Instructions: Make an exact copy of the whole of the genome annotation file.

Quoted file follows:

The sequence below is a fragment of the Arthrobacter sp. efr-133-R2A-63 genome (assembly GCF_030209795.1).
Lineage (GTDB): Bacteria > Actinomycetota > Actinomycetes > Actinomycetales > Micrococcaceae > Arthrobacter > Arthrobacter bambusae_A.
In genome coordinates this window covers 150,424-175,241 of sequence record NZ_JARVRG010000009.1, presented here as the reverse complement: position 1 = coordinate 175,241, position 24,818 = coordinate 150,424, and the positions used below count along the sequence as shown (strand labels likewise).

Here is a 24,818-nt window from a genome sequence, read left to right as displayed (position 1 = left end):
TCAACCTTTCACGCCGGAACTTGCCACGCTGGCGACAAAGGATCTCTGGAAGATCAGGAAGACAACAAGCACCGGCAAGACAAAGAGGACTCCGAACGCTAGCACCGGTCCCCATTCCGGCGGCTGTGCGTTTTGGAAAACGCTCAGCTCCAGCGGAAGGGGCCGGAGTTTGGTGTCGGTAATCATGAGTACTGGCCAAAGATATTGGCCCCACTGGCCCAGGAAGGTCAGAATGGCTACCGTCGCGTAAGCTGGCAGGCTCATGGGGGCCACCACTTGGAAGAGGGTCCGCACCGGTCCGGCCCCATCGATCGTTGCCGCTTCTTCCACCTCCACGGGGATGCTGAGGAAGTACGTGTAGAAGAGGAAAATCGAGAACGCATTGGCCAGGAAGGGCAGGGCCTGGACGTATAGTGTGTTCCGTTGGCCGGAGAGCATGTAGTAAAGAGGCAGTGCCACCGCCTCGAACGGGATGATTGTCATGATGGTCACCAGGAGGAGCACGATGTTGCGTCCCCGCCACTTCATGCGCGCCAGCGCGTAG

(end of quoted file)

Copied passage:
The sequence below is a fragment of the Arthrobacter sp. efr-133-R2A-63 genome (assembly GCF_030209795.1).
Lineage (GTDB): Bacteria > Actinomycetota > Actinomycetes > Actinomycetales > Micrococcaceae > Arthrobacter > Arthrobacter bambusae_A.
In genome coordinates this window covers 150,424-175,241 of sequence record NZ_JARVRG010000009.1, presented here as the reverse complement: position 1 = coordinate 175,241, position 24,818 = coordinate 150,424, and the positions used below count along the sequence as shown (strand labels likewise).

Here is a 24,818-nt window from a genome sequence, read left to right as displayed (position 1 = left end):
TCAACCTTTCACGCCGGAACTTGCCACGCTGGCGACAAAGGATCTCTGGAAGATCAGGAAGACAACAAGCACCGGCAAGACAAAGAGGACTCCGAACGCTAGCACCGGTCCCCATTCCGGCGGCTGTGCGTTTTGGAAAACGCTCAGCTCCAGCGGAAGGGGCCGGAGTTTGGTGTCGGTAATCATGAGTACTGGCCAAAGATATTGGCCCCACTGGCCCAGGAAGGTCAGAATGGCTACCGTCGCGTAAGCTGGCAGGCTCATGGGGGCCACCACTTGGAAGAGGGTCCGCACCGGTCCGGCCCCATCGATCGTTGCCGCTTCTTCCACCTCCACGGGGATGCTGAGGAAGTACGTGTAGAAGAGGAAAATCGAGAACGCATTGGCCAGGAAGGGCAGGGCCTGGACGTATAGTGTGTTCCGTTGGCCGGAGAGCATGTAGTAAAGAGGCAGTGCCACCGCCTCGAACGGGATGATTGTCATGATGGTCACCAGGAGGAGCACGATGTTGCGTCCCCGCCACTTCATGCGCGCCAGCGCGTAG